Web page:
Back in 1980, my mother spotted her nine-year-old Junqueboi preparing to redecorate his brother’s 1974 Malibu Classic sedan and got “dad” to capture the moment. Big Brother, a Police Officer at the time, put the kibosh on my criminal intent, and I had to put my replacement Malibu and ’66 Pontiac wheel cover back in the shed with my ever-growing hubcap collection. My parents put up with my “recaps”, and the cars in our driveway often wore rather odd wheel cover combinations!
My brother didn’t much care for my company so I remember little about this car, other than it being the replacement for his totaled white ’69 XR7. Shortly after this was taken, large “West Chicago” rust splotches started appearing randomly down the entire side of the car like acne….and the car was replaced soon thereafter. From looking at the shot, it appeared to have had a white vinyl top and red interior: a nice color combination.
I currently own a ’74 Malibu Classic (stored inside now) but that’s more of a coincidence than an attempt to relive the memories of my brother’s late Malibu. One odd thing is that even though both cars had the 350, only my brother’s had the callouts on the fenders. Mine never had them.
Anyway, our neighbor’s driveway was interesting enough to mention and was easy to keep tabs on thanks to my 2nd story bedroom window overlooking it. Helmuth & Ingrid Weber had three sons and the youngest one Bernie (appropriately named!) hadn’t left the nest yet. The cars you see here were some of their earlier rides, before Bernie’s victims began showing up. Helmuth usually drove the brown Newport you see but sadly, it was replaced by a nasty brown new ’81-ish Toyota Corolla sedan with gagomatic transmission. Ingrid’s brown ’78-9 Cutlass Supreme you see was purchased new and replaced a brown ’79 Nova sedan. This poor Cutlass had the neat standard color-keyed wheelcovers (of course I kept a close eye on them!), 260 V8 and basic camel vinyl interior with few options. In just a few years, the Olds blew a ring or something as they drove it for years afterward with the #7 spark plug wire disconnected. When the Cutlass finally died, it was replaced with their first non-brown car, a new blue ’81 or ’82 Monte Carlo with the strange plain standard wheelcovers very seldom seen.
Bernie’s first car was a clean white ’67 Skylark, the first one I had ever seen. Within a month he hit something quite hard with the RF fender, knocking out both headlights and peeling the fender out enough to make the car a foot wider. Everyone had to give him a wide berth to avoid contact & my mother commented about how he was going to kill someone with that car. Somehow he located replacement front sheet metal which lasted another couple months until he rear-ended someone, pinching & eliminating the grille between the downward-bent hood & upwardly kinked bumper. Despite him blowing the original 340 and replacing with a 350, he still warmed up his car and all his future cars by holding them between 3 and 5,000RPM the second they fired up…yeah, even in February! A clean ’79 or ’80 Formula replaced the Buick but disappeared quickly – its poor 301 was probably not up to the subzero high-RPM warm-ups and constant WOT operation. When the Formula expired, a very clean Ivy Gold ’67 Mustang 289 showed up…but thankfully he couldn’t seem to keep it running long enough to blow it up….at least until he moved out!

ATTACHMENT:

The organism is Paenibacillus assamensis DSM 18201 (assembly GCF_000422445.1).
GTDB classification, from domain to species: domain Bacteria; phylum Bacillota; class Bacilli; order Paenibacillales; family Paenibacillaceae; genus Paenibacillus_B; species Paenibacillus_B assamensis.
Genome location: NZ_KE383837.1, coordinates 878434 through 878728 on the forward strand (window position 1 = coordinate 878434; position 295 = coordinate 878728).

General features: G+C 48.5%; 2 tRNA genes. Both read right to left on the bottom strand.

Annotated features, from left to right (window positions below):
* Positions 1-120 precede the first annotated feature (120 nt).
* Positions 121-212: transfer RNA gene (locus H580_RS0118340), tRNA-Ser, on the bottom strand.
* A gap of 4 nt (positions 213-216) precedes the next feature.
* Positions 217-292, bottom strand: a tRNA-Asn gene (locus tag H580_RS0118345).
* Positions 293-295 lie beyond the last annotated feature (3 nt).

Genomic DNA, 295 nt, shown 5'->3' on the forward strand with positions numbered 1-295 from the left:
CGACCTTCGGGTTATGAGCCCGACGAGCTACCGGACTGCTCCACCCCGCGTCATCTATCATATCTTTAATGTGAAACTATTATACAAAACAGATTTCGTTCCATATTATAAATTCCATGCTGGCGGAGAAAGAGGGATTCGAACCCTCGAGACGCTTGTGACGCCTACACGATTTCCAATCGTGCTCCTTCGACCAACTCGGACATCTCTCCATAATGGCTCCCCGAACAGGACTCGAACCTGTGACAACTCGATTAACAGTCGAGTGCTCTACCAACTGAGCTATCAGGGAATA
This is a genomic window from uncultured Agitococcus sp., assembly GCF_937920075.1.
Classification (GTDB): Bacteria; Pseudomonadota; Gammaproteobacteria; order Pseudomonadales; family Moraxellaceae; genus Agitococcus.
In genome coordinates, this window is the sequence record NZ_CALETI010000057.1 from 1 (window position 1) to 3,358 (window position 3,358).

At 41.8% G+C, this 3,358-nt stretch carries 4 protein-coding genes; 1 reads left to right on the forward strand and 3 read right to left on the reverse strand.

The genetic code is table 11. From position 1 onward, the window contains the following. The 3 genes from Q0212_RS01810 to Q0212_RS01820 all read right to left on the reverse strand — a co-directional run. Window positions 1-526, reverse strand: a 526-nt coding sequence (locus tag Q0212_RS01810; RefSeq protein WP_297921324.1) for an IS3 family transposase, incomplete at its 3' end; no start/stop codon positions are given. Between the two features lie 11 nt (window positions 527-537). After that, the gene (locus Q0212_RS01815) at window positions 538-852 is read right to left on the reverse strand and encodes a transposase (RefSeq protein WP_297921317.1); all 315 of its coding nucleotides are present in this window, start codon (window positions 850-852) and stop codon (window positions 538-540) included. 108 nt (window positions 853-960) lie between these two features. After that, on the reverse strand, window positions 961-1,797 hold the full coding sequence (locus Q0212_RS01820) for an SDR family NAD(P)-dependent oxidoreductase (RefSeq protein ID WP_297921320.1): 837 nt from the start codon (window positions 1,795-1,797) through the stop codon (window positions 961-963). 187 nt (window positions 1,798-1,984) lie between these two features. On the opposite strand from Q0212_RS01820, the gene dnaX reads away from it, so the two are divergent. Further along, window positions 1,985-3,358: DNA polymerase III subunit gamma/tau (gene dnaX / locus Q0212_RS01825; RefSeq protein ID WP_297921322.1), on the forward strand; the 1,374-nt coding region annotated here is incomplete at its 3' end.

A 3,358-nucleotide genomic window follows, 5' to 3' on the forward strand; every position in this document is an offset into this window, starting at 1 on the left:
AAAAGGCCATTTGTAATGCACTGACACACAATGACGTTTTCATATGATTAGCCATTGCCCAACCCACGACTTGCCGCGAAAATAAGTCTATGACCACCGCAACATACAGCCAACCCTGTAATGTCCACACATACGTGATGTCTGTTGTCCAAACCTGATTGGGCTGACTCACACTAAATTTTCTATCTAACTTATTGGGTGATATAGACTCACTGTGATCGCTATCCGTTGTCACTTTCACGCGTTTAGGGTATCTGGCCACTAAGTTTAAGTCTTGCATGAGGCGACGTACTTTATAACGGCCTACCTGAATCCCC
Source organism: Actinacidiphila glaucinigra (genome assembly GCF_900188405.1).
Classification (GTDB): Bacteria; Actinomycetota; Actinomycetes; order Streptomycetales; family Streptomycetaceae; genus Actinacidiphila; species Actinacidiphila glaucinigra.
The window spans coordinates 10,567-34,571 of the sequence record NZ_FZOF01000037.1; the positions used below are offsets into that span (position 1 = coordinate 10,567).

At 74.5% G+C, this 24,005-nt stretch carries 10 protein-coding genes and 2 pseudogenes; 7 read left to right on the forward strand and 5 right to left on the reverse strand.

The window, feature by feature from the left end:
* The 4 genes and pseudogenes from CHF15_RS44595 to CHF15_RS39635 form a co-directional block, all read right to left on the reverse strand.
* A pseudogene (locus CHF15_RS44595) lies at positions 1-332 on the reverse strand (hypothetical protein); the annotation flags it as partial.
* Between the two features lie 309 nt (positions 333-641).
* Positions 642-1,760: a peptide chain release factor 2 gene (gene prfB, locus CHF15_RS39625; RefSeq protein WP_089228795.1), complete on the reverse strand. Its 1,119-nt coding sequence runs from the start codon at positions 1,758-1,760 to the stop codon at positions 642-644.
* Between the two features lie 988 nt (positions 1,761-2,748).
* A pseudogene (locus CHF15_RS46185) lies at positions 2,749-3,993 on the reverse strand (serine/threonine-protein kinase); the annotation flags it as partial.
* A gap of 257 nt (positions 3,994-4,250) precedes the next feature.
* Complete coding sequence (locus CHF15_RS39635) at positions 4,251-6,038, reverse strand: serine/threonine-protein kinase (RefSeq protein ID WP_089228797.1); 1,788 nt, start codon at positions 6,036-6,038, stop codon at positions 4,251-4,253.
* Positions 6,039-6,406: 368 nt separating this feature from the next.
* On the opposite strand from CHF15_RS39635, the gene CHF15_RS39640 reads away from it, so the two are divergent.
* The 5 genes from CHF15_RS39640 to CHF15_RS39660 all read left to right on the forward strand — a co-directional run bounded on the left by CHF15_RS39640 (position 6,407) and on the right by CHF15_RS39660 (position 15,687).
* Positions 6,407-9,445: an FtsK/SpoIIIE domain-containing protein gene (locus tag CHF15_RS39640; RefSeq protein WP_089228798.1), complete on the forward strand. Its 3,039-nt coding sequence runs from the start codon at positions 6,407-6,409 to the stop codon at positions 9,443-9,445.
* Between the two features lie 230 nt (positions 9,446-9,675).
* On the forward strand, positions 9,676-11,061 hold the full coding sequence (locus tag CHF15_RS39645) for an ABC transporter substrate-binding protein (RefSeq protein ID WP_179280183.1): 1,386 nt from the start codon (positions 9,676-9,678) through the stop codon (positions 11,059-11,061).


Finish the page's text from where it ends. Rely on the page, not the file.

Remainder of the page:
Nice picture, and now we can see that you come by your hubcap and wheelcover knowledge from deep within your DNA. I look at that Malibu and can imagine you thinking about filching its clock. 🙂
Interesting that 1980 was the year that my own Mom ditched her 74 Luxury LeMans. It had lived in the garage and still looked good (other than a badly mismatched Dupli-Color spray patch on the decklid) but was such a fuel-swilling hog that she was happy to see it go. She much preferred the 80 Horizon she replaced it with. That Pontiac is among her least favorite cars ever. Probably because she never developed an appreciation for how finely that suspension with the sway bars cornered at high speed. Had she tried a few powerslides in the thing, she may have liked it better.
Ha! Actually, I didn’t develop the clock obsession until I was seventeen or so when my father opened up his scrap metal yard. I wanted something interesting off every vehicle before it was crushed and hauled off.
My mother wasn’t much into powersliding either, what a coincidence! Her goal was to arrive at her destination without that blasted Mark III Lincoln breaking down again.
Gosh, our 76 sedan lived as mom’s daily driver till 1984. At that point the formerly daily driver 1969 Chevelle coupe was given to my cousin who promptly wrecked it.